By: James Murphy
You know, my sports-depraved brain has been thinking lately. We’ve had so many of our favorite sports taken away from us. Across the sports world, leagues have been postponed and some events have been canceled. Even Major League Baseball is less and less likely to have any sort of season in 2020 with each passing day.
What’s worse is that some of the postponed leagues aren’t coming back. Not this year and not in years to follow. The biggest victim in this case is the XFL, which was out to prove that spring football has staying power in the American sports world. Up until it ceased operations in April it was doing just that and more. The action on the field was great, the attendance numbers were good and it was keeping peoples’ attention on a week-to-week basis.
Now with the XFL all but gone, people are once again beginning to wonder if spring football is a sustainable product in America. Can a sport that is by far the most popular in the United States last in some capacity beyond the first Sunday of February?
I Think it can…
After deliberating this for a bit, I think it can survive. Football is too popular of a sport to not capitalize on and there are plenty of players, coaches and even aspiring front-office members out there who would jump at the chance to play in a league that would give them a chance. However, in order for spring football to succeed, it needs to take on a format different from what we’ve seen in the past.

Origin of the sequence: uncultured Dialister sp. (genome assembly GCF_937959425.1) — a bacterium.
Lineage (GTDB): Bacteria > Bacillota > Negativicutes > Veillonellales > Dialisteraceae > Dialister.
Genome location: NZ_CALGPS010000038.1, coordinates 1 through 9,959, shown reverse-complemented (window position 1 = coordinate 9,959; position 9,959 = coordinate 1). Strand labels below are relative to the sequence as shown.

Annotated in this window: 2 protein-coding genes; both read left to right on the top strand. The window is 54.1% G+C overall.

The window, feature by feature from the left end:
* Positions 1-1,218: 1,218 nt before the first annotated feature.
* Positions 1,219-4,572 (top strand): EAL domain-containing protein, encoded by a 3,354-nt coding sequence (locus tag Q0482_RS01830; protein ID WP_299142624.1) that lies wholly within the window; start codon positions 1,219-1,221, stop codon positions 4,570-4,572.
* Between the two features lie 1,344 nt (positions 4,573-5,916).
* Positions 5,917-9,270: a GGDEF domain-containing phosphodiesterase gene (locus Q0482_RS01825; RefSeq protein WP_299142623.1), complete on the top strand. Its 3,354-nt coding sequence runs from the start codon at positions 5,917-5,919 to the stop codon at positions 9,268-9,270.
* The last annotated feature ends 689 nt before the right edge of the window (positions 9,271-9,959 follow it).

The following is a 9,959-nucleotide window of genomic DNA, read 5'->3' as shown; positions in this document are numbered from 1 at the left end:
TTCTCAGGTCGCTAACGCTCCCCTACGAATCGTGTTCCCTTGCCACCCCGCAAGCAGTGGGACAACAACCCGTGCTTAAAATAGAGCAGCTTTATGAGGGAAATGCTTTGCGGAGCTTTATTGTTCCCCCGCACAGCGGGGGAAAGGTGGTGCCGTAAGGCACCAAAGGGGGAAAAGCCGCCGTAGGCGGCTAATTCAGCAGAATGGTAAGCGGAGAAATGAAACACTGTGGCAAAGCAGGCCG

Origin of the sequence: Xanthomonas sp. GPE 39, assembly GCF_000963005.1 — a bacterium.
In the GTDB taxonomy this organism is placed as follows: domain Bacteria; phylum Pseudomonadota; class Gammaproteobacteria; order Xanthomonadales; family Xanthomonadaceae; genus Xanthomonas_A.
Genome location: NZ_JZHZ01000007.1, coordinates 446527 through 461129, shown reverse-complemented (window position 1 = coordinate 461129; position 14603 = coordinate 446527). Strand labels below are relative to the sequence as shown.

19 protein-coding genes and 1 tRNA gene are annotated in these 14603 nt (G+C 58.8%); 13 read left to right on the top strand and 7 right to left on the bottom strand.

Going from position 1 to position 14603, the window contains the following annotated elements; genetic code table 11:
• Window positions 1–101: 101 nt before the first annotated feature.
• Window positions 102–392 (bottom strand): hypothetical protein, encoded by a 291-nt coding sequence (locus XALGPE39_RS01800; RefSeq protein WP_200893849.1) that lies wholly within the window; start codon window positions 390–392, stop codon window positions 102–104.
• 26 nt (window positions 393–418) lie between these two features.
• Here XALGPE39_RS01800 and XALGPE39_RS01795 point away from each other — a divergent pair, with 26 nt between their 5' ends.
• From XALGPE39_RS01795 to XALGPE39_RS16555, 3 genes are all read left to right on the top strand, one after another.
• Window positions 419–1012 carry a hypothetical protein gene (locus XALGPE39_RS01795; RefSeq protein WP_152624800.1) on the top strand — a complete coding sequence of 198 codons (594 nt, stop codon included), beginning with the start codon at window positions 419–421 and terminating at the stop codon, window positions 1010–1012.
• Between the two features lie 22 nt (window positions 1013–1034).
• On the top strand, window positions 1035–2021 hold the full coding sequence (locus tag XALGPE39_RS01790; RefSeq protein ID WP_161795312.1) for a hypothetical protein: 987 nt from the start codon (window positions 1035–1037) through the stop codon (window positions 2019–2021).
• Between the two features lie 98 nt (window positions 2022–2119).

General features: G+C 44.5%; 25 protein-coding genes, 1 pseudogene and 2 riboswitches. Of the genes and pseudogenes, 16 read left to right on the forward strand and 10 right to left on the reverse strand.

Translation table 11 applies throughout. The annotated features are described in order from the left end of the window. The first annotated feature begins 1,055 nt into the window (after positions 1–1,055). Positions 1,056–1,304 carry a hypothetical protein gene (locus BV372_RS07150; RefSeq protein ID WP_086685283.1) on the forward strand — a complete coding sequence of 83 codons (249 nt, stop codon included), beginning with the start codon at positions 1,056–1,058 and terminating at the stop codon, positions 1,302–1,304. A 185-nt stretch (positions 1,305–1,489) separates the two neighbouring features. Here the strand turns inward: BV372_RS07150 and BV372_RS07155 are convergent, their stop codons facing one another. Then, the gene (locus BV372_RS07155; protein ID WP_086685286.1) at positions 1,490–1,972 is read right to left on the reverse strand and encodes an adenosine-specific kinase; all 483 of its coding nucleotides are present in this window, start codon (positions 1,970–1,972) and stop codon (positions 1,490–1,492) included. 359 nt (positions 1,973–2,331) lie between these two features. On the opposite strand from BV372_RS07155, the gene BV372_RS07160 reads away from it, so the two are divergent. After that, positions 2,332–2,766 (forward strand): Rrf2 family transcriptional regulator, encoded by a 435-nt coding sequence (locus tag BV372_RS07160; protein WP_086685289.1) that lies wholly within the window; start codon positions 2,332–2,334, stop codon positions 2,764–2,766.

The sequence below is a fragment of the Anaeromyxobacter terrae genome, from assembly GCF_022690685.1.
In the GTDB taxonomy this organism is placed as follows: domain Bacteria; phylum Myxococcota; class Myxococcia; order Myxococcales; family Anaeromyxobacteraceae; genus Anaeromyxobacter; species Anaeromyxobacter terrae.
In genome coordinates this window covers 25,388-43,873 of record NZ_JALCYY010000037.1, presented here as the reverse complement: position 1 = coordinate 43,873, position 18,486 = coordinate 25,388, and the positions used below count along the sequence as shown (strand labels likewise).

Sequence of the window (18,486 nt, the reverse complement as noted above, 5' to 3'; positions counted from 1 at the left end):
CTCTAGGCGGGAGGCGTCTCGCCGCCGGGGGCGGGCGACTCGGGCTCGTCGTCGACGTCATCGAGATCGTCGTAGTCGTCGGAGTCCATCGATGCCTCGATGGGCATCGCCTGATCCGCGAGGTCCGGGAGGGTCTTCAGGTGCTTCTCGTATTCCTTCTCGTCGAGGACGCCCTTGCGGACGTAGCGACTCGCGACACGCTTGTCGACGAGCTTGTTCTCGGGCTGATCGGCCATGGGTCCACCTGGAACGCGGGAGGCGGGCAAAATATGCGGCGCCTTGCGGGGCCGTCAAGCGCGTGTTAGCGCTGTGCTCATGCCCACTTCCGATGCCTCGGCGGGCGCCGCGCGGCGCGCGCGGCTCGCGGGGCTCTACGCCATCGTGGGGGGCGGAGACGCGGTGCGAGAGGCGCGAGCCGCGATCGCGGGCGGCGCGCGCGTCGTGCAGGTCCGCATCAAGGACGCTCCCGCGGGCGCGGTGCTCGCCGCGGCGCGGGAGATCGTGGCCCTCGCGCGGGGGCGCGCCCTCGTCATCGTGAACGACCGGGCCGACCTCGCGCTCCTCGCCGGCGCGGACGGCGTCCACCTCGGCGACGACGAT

Though spring leagues correctly assume that there is a lingering appetite for football after the Super Bowl, they seem to overestimate how big that appetite is. Sure lots of people across the country will yearn for more football from February to August. However, after a few weeks most people turn their attention to other sports by the time March rolls around, with events like the NCAA Men’s Basketball Tournament and Spring Training along with the NBA and NHL postseasons getting closer. That’s not even including events like The Masters and major tennis tournaments.
These events continue through June with the NBA and NHL Finals, golf majors, the MLB regular season, the Champions League Final and much more. From there the schedule starts back up again in July with the start of NFL training camp. All of this and more takes a possible summer football league out of the question. However, from the Super Bowl to the start of March Madness, there’s a scheduling hole in the sports world waiting to be filled with something substantial. Something to hold us over to the frenzy of sports that gets underway in the middle of March.
So how do you accommodate these other seasons and events while trying to expand on football in such a short window? For me, the best way to do this is by making a smaller league, a “Nosebleed League”, if you will. Instead of eight teams with two four-team conferences like in past years, there should be one singular division. Every team plays each other once and the top two teams face each other in a championship game.
For example, let’s say this league was to start in 2021. The schedule would look a little something like this;
Week 1: Saturday, February 13
Week 2: Saturday, February 20
Week 3: Saturday, February 27
Championship: Saturday, March 6
So essentially, the league would start up the week after the Super Bowl and wrap up a little more than a week ahead of Selection Sunday.
Not only does this grab peoples’ attention, but it creates a heightened urgency going into each game while at the same time making sure all four teams have a chance to at least compete for a championship throughout the entire season. Fans can watch a game in week one knowing that the outcome could be the difference between their favorite team making the championship or packing their bags early.
Now we have an idea of why a spring league would work best with four teams, the next question becomes “where should these teams be located?”. Well, there is obviously a lot to chose from, but four sites in particular stand out above the rest;